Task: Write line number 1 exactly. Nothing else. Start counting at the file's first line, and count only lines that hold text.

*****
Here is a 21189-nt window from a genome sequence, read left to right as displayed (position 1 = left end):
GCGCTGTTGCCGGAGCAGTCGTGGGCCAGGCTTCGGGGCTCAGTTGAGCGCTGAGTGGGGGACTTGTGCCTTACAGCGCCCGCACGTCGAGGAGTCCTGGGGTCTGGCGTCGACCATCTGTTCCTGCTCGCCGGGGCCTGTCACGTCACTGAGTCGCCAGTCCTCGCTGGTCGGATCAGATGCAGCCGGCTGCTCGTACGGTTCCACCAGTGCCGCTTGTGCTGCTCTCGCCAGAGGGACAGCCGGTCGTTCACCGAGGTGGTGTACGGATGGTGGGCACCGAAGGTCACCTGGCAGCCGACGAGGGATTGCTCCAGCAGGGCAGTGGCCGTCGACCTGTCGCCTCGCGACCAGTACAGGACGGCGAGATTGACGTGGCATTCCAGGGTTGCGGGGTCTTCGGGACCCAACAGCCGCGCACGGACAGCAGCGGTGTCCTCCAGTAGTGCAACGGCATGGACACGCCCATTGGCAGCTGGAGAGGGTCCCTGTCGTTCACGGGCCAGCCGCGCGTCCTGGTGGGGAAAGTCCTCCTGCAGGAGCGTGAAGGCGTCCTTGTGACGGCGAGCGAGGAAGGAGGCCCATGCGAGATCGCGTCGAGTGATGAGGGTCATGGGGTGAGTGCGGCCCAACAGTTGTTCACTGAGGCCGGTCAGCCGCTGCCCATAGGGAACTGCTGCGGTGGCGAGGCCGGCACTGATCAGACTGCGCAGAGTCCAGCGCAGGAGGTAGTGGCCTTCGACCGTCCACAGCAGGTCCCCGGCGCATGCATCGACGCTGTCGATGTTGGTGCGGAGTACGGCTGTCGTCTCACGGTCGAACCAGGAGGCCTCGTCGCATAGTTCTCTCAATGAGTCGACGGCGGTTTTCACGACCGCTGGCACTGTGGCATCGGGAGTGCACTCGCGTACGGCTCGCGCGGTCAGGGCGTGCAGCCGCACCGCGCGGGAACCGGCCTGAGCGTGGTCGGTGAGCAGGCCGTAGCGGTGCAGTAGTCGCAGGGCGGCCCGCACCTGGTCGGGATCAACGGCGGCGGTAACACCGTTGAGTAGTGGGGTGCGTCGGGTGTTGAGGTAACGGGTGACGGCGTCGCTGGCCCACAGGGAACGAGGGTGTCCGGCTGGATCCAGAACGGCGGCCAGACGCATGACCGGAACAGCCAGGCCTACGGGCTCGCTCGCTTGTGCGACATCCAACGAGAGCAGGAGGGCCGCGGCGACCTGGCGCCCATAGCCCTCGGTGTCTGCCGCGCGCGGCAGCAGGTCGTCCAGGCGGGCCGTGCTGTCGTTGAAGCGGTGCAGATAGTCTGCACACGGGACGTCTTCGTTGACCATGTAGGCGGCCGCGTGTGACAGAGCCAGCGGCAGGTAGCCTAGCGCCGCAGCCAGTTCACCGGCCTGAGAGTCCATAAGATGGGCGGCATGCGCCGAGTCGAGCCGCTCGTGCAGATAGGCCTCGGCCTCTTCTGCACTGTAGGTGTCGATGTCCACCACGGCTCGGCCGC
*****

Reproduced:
Here is a 21189-nt window from a genome sequence, read left to right as displayed (position 1 = left end):